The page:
Overpressure in the Central North Sea

Darby, David (1995) Overpressure in the Central North Sea. PhD thesis, University of Glasgow.

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Abstract

The Central Graben of the North Sea is characterised by high levels of overpressure. This causes drilling problems and may control the migration and entrapment of hydrocarbons. Pressure measurements from repeat formation tests, mud weight and drilling gas levels have been compiled and interpreted, and integrated with the structural, lithostratigraphic and diagenetic framework of the basin. Interpretation of this data reveals that Jurassic sandstones in the region are divided into a boxwork of pressure cells. These are bodies of rock which are internally in hydraulic communication but externally isolated from adjacent cells by pressure seals. Pressure seals in the region are lithological and vary with depth, in contrast to previous hypotheses of diagenetic or temperature controls. The magnitude of overpressure in a pressure cell is controlled by the structural position of the cell, with high overpressures (close to the lithostatic pressure) occurring in structurally-elevated cells on an axial horst. Lateral hydraulic communication between deep regions and structurally-elevated positions increases the fluid pressure in the permeable sandstones in the elevated regions. This leads to focused vertical fluid flow through the thin aquitard at these elevated regions, which are termed "Leak Points". Here, the pressure seal occurs at the top of the permeable Jurassic sandstone, while in adjacent off-structure regions the pressure seal occurs in the Kimmeridge Clay Fm., the region's petroleum source rock. Analysis of density and sonic log data demonstrates excess mudstone porosity in the overpressured cells, suggesting that disequilibrium compaction is a cause of overpressure in the region. The location of pressure seals within gas-mature source rocks suggests hydrocarbon generation may also play an important role in causing overpressure. Quantitative computer modelling of the basin supports the data-driven model, emphasising lateral flow in Jurassic sandstones beneath the pressure seal and focused vertical flow across formations at structurally-elevated points. The model shows that rapid Cenozoic sedimentation, coupled to low permeability of the mudstone- dominated basin, has led to disequilibrium compaction due to restricted fluid flow. The model suggests that overpressuring began at 40 Ma in Jurassic sandstones of the Graben axis. A link between overpressure-controlled fluid flow and the K-Ar dates of authigenic illite in the Jurassic sandstones is delineated. Measured illite dates coincide with modelled periods of declining fluid flow. A link to the incursion of organic acids from adjacent mudstones into the sandstones is proposed, with the supply of organic acids controlled by the compaction and overpressure in the basin. The distribution of porosity within Jurassic sandstones is examined and is shown to be controlled by the complex distribution of overpressure. Overpressure supports the development of secondary porosity. Products of mineral dissolution are preferentially removed from Leak Points due to enhanced vertical fluid flow. This results in 10-12% excess porosity at 4.6 km depth. Overpressure is a dynamic system, with basin-scale structures such as pressure cells being caused by microscopic changes in pore size. The basin-scale overpressure systems in turn effect pore-scale alterations on the basin. Overpressure is an expression of the complex dynamic interaction of coupled hydrogeological and geochemical processes active throughout the evolution of the basin.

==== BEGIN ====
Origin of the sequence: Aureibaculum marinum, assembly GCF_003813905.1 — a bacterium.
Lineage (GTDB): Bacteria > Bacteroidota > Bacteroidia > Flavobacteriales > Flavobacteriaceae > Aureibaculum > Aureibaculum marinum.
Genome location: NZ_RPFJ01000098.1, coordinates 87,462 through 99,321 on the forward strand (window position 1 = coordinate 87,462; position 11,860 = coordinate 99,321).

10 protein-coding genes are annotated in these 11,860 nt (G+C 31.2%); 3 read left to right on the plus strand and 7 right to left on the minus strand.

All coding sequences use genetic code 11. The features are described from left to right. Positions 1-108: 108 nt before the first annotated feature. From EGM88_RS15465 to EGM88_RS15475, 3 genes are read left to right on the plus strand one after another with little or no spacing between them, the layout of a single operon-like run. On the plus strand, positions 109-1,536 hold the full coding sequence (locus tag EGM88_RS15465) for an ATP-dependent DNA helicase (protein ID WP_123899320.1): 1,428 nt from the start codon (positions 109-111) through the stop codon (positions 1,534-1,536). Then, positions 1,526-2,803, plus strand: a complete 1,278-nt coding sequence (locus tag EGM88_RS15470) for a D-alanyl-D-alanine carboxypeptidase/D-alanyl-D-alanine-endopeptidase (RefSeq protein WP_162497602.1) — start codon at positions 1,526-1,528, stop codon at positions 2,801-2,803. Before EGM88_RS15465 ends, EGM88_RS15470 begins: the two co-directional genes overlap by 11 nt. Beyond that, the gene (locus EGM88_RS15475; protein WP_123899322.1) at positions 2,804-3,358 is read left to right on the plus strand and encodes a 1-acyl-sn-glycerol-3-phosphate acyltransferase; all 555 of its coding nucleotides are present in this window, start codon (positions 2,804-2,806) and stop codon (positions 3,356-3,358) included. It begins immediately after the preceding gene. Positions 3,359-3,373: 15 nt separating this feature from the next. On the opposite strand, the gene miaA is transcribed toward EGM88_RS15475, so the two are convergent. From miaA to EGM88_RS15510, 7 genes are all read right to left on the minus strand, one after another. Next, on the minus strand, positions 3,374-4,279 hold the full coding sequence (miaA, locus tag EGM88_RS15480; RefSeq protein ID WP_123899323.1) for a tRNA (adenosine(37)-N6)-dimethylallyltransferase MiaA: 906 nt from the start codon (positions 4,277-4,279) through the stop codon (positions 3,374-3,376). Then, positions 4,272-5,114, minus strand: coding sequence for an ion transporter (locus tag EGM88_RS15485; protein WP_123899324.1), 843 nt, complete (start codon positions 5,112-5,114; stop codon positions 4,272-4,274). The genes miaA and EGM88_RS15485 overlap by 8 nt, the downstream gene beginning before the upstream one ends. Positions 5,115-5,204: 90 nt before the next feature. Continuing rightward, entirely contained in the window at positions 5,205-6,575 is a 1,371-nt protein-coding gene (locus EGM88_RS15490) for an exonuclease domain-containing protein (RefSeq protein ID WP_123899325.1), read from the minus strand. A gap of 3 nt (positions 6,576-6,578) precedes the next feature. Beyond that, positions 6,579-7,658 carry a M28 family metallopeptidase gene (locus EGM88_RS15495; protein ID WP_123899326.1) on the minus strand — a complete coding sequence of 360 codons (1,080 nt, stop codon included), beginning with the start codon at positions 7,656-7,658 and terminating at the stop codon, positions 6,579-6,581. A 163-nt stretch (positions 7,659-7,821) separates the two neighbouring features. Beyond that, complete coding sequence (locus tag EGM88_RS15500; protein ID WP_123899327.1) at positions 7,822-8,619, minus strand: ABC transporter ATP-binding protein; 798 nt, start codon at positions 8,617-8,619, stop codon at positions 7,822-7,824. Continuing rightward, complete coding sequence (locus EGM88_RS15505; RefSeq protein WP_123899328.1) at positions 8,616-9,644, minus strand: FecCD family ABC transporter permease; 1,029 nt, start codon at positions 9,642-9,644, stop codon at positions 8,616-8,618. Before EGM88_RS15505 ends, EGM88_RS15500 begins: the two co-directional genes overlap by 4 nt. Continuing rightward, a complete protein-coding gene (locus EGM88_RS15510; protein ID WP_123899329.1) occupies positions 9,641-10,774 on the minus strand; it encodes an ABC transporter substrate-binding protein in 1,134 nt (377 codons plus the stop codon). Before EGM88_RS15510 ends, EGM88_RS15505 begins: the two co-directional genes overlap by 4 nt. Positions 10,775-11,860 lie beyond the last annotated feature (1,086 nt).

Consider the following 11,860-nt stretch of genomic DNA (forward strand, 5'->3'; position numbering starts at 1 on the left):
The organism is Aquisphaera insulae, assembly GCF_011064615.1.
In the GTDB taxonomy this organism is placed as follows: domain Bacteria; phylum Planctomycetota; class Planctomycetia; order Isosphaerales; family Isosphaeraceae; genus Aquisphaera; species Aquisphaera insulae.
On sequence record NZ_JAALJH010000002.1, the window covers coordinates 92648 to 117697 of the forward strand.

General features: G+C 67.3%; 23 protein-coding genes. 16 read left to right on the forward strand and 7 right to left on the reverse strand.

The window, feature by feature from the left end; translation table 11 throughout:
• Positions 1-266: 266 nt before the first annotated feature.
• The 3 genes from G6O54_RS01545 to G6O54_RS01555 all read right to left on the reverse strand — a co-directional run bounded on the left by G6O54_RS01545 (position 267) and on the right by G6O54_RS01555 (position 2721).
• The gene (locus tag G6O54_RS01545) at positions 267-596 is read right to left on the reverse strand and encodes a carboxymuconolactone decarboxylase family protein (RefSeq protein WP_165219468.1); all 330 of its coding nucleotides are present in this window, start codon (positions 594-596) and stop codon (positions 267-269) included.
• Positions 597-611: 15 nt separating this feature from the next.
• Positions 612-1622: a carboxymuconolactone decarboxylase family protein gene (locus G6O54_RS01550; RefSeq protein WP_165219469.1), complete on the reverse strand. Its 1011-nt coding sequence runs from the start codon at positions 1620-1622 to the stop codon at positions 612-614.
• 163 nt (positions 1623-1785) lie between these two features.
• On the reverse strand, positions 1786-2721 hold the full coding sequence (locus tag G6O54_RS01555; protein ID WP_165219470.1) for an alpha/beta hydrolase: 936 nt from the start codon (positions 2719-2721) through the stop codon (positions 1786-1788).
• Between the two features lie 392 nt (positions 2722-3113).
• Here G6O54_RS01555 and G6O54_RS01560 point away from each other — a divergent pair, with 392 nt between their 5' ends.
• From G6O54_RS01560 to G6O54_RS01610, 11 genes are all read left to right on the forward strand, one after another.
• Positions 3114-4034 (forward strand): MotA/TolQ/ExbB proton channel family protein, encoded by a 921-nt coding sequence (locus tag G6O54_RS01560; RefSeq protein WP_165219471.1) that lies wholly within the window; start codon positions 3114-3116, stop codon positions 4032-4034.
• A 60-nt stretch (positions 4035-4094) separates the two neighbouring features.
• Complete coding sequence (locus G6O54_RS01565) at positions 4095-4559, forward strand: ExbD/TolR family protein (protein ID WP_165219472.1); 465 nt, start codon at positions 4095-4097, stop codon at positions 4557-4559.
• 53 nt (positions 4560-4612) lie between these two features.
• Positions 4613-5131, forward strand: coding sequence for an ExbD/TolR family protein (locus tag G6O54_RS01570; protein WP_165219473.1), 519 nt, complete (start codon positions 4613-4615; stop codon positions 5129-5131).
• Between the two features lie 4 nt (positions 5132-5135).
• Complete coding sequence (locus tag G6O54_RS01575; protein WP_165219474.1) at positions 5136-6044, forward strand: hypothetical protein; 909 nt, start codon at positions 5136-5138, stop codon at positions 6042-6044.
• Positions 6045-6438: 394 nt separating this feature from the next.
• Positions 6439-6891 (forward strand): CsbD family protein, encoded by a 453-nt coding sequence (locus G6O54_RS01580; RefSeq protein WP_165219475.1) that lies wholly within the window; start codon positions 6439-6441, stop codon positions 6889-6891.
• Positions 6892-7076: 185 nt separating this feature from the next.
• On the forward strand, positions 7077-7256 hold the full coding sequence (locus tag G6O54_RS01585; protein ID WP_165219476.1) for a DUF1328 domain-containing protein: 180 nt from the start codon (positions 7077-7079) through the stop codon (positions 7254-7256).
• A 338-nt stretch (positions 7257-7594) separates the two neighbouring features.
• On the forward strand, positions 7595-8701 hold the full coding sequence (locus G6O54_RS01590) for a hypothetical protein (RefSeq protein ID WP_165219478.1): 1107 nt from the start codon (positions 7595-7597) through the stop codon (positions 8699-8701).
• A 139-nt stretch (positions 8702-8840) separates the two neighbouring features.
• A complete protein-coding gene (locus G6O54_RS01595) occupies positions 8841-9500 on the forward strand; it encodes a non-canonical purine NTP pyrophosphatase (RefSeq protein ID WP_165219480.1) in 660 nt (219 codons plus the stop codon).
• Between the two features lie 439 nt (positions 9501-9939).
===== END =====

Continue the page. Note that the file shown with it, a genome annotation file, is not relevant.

Item Type: Thesis (PhD)
Qualification Level: Doctoral
Additional Information: Adviser: R S Haszeldine
Keywords: Geological engineering, Geophysical engineering, Marine geology, Petroleum engineering
Date of Award: 1995
Depositing User: Enlighten Team
Unique ID: glathesis:1995-75203
Copyright: Copyright of this thesis is held by the author.
Date Deposited: 19 Nov 2019 21:47
Last Modified: 19 Nov 2019 21:47
URI: http://theses.gla.ac.uk/id/eprint/75203

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